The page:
By William W. Abbott
A new decision from the Third Appellate District illustrates that the drafters and voters in favor of Proposition 218 achieved what they were after: further restrictions on the ability of public agencies to raise new revenue irrespective of the salutary purposes or modesty of the imposition. The case involves a fire protection assessment approved by 61.8% of the vote cast in a 218 election proceeding.Concerned Citizens for Responsible Government v. West Point Fire Protection District (2011) 196 Cal.App. 4th 1427.
The West Point Fire Protection District is located in Calaveras County. Formed in 1948, the primary funding source to the District is property tax. Like most areas in California, time did not stand still within the District boundaries. With a rapidly increasing service population, the demands for service outpaced tax revenues. A study prepared for the District estimated that it would require an additional $146,000 per year (double its existing budget) to keep one full time EMT/firefighter available at all times; something that most urban areas currently enjoy but is a luxury in the rural parts of California.
However, neither the necessity for, nor the reasonableness of the expenses is relevant to the legal question of whether or not an assessment is valid. Under Proposition 218, assessments must be based upon benefits. After reviewing the history behind Proposition 218 and the court decisions which followed, the appellate court held the assessment procedure for the District was flawed on several grounds. The court’s initial ruling was that the assessment was only for general benefits, and therefore did not qualify for an assessment. The court viewed the assessment as a general expansion of services which benefitted all properties. Since the delivery of general emergency services is a non predictable event, this effectively precluded the existence of special benefits.
While the court’s first holding disposed of the case, the court went on to say that even if one could argue that special benefits were found, the assessment was invalid as it failed the proportionality requirement. Relying on the holding of Town of Tiburon v. Bonander (2009) 180 Cal.App.4th 1057, the appellate court acknowledged that a proportionality determination was based upon the costs, as measured by the relative benefits. In finding that the assessment failed the proportionality requirement, the appellate court noted that the District’s engineer first determined the cost, then worked backwards to establish the amount of the assessments, an error perhaps of oversimplification. The engineers report also relied upon three categories for assessments: improved, unimproved and exempt. Improved properties would be assessed $87.58 per year, whereas unimproved properties paid $45.00. Exempt properties paid nothing. The appellate court concluded that this assessment structure was flawed because all increased services would be “special benefits,” there being no discount for general benefits. The formula resulted in disproportionate assessments between improved and unimproved properties. In reaching this conclusion, the court relied upon the relative value of the properties (land and improvements) as the metric for analyzing the proportionality of the assessment. The court also highlighted that the assessment report noted that exempt properties would receive a “major benefit,” implying that assessment report authors ought to be more careful in how they write their reports.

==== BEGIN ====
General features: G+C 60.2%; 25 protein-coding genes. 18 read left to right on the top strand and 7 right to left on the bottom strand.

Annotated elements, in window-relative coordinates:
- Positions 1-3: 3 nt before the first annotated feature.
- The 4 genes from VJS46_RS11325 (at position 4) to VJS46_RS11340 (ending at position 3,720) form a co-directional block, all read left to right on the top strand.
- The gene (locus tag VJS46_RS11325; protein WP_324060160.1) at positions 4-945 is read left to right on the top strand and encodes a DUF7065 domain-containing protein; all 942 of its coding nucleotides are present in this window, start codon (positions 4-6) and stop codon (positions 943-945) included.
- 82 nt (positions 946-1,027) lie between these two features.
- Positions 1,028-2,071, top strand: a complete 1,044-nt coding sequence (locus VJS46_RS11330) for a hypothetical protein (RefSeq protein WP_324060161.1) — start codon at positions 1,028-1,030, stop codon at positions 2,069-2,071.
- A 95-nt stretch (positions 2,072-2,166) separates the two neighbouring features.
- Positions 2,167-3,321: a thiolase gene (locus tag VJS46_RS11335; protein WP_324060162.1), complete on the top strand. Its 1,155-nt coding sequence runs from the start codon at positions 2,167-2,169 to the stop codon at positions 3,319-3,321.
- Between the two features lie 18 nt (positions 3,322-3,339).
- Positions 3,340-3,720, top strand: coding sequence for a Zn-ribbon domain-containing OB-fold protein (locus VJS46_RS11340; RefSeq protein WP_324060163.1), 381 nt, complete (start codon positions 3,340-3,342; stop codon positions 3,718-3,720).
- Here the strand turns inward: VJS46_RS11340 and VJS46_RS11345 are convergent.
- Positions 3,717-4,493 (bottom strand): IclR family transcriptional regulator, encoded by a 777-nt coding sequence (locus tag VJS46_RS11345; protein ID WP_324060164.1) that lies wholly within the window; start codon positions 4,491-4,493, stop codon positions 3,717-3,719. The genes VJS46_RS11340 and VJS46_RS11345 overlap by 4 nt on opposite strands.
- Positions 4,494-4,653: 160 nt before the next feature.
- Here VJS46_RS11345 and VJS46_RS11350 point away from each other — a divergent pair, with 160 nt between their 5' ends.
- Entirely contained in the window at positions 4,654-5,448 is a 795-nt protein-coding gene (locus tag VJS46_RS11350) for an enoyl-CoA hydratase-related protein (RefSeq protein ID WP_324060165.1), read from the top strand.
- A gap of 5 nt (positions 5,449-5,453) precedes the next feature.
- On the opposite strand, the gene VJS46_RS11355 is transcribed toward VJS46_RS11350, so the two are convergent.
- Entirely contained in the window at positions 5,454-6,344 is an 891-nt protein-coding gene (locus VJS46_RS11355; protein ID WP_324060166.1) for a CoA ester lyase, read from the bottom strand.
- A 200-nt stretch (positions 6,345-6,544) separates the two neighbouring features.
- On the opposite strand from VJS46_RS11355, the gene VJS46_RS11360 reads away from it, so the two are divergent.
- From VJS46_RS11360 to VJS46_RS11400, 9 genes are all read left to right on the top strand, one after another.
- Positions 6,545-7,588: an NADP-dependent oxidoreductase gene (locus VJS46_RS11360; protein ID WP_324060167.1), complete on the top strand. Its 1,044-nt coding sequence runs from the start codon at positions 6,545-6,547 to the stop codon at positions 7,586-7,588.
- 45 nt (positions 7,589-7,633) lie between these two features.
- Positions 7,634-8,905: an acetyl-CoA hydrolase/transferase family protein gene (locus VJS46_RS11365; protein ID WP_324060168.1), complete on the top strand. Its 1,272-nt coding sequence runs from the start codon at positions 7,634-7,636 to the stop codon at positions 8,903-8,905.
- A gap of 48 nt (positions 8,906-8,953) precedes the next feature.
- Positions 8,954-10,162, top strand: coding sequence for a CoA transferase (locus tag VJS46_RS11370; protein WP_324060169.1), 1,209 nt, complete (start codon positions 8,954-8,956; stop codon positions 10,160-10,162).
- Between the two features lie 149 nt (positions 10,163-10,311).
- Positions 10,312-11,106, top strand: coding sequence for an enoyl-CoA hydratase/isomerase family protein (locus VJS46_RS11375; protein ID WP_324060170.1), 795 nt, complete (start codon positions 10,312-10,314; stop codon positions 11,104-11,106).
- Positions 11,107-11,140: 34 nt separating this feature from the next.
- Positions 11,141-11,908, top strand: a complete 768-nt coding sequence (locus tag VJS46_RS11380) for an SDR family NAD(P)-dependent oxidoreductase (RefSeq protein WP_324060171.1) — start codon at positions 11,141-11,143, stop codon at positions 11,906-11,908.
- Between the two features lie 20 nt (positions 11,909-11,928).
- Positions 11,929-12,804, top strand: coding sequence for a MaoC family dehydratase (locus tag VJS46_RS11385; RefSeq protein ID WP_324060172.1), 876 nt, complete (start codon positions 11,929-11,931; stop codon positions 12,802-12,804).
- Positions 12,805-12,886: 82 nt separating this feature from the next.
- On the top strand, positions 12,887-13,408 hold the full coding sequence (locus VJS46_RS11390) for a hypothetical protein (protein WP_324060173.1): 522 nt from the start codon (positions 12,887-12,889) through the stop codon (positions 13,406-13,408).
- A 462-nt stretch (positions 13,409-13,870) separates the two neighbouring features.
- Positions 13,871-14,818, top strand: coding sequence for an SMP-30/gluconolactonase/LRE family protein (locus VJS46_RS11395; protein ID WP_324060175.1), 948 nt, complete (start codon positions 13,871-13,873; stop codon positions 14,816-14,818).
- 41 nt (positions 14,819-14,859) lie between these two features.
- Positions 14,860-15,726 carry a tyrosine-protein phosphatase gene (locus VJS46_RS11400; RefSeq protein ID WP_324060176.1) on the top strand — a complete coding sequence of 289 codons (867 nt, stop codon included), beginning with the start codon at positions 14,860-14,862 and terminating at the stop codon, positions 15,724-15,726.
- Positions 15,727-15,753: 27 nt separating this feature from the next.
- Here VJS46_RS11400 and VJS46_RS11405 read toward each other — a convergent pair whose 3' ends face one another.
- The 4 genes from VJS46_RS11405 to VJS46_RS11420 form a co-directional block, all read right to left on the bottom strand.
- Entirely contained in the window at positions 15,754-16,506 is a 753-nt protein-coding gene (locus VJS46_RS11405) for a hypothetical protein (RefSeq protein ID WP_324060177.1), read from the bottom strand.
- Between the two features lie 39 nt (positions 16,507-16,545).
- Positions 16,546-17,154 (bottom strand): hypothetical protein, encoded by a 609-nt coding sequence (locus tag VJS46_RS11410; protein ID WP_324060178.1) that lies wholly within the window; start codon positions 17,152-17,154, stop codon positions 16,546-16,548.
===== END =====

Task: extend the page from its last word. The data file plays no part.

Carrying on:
William W. Abbott is a partner at Abbott & Kindermann, LLP. For questions relating to this article or any other California land use, real estate, environmental and/or planning issues contact Abbott & Kindermann, LLP at (916) 456-9595.
The information presented in this article should not be construed to be formal legal advice by Abbott & Kindermann, LLP, nor the formation of a lawyer/client relationship. Because of the changing nature of this area of the law and the importance of individual facts, readers are encouraged to seek independent counsel for advice regarding their individual legal issues.